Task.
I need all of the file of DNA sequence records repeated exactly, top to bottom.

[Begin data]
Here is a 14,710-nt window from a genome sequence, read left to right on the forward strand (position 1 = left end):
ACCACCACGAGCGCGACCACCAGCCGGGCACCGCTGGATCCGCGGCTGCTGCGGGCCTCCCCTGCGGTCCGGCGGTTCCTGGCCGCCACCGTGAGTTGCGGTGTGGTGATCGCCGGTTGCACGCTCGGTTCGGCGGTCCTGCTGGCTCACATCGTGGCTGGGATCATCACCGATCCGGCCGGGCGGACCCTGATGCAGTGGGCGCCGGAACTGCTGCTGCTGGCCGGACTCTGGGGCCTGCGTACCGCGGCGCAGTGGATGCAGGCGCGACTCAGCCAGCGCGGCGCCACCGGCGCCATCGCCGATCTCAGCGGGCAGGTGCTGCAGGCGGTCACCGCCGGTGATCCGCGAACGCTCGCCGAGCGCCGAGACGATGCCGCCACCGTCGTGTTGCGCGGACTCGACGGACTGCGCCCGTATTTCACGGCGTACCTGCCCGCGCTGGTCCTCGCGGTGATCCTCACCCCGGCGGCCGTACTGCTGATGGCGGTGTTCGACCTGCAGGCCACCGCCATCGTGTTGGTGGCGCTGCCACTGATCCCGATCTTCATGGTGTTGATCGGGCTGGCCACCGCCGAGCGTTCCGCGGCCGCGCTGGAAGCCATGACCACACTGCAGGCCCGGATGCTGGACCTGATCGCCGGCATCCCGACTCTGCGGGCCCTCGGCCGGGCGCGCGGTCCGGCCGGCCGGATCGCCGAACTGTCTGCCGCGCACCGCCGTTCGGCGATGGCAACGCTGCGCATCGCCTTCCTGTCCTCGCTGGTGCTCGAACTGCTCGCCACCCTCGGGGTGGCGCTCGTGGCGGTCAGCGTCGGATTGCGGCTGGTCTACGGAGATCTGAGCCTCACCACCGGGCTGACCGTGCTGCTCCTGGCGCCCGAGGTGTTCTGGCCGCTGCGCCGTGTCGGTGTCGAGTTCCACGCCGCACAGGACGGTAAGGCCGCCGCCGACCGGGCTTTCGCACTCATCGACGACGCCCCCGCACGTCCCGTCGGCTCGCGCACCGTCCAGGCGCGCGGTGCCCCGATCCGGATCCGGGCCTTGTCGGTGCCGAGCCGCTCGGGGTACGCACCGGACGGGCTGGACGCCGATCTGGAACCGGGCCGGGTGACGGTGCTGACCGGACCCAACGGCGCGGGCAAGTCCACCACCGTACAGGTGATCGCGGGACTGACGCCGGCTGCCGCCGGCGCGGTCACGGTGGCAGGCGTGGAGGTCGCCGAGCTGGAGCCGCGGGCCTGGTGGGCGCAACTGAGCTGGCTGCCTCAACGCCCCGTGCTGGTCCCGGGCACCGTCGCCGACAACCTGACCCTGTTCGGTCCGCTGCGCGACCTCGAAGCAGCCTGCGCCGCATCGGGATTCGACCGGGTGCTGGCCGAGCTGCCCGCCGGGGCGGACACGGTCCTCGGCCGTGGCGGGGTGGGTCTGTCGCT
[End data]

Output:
Here is a 14,710-nt window from a genome sequence, read left to right on the forward strand (position 1 = left end):
ACCACCACGAGCGCGACCACCAGCCGGGCACCGCTGGATCCGCGGCTGCTGCGGGCCTCCCCTGCGGTCCGGCGGTTCCTGGCCGCCACCGTGAGTTGCGGTGTGGTGATCGCCGGTTGCACGCTCGGTTCGGCGGTCCTGCTGGCTCACATCGTGGCTGGGATCATCACCGATCCGGCCGGGCGGACCCTGATGCAGTGGGCGCCGGAACTGCTGCTGCTGGCCGGACTCTGGGGCCTGCGTACCGCGGCGCAGTGGATGCAGGCGCGACTCAGCCAGCGCGGCGCCACCGGCGCCATCGCCGATCTCAGCGGGCAGGTGCTGCAGGCGGTCACCGCCGGTGATCCGCGAACGCTCGCCGAGCGCCGAGACGATGCCGCCACCGTCGTGTTGCGCGGACTCGACGGACTGCGCCCGTATTTCACGGCGTACCTGCCCGCGCTGGTCCTCGCGGTGATCCTCACCCCGGCGGCCGTACTGCTGATGGCGGTGTTCGACCTGCAGGCCACCGCCATCGTGTTGGTGGCGCTGCCACTGATCCCGATCTTCATGGTGTTGATCGGGCTGGCCACCGCCGAGCGTTCCGCGGCCGCGCTGGAAGCCATGACCACACTGCAGGCCCGGATGCTGGACCTGATCGCCGGCATCCCGACTCTGCGGGCCCTCGGCCGGGCGCGCGGTCCGGCCGGCCGGATCGCCGAACTGTCTGCCGCGCACCGCCGTTCGGCGATGGCAACGCTGCGCATCGCCTTCCTGTCCTCGCTGGTGCTCGAACTGCTCGCCACCCTCGGGGTGGCGCTCGTGGCGGTCAGCGTCGGATTGCGGCTGGTCTACGGAGATCTGAGCCTCACCACCGGGCTGACCGTGCTGCTCCTGGCGCCCGAGGTGTTCTGGCCGCTGCGCCGTGTCGGTGTCGAGTTCCACGCCGCACAGGACGGTAAGGCCGCCGCCGACCGGGCTTTCGCACTCATCGACGACGCCCCCGCACGTCCCGTCGGCTCGCGCACCGTCCAGGCGCGCGGTGCCCCGATCCGGATCCGGGCCTTGTCGGTGCCGAGCCGCTCGGGGTACGCACCGGACGGGCTGGACGCCGATCTGGAACCGGGCCGGGTGACGGTGCTGACCGGACCCAACGGCGCGGGCAAGTCCACCACCGTACAGGTGATCGCGGGACTGACGCCGGCTGCCGCCGGCGCGGTCACGGTGGCAGGCGTGGAGGTCGCCGAGCTGGAGCCGCGGGCCTGGTGGGCGCAACTGAGCTGGCTGCCTCAACGCCCCGTGCTGGTCCCGGGCACCGTCGCCGACAACCTGACCCTGTTCGGTCCGCTGCGCGACCTCGAAGCAGCCTGCGCCGCATCGGGATTCGACCGGGTGCTGGCCGAGCTGCCCGCCGGGGCGGACACGGTCCTCGGCCGTGGCGGGGTGGGTCTGTCGCT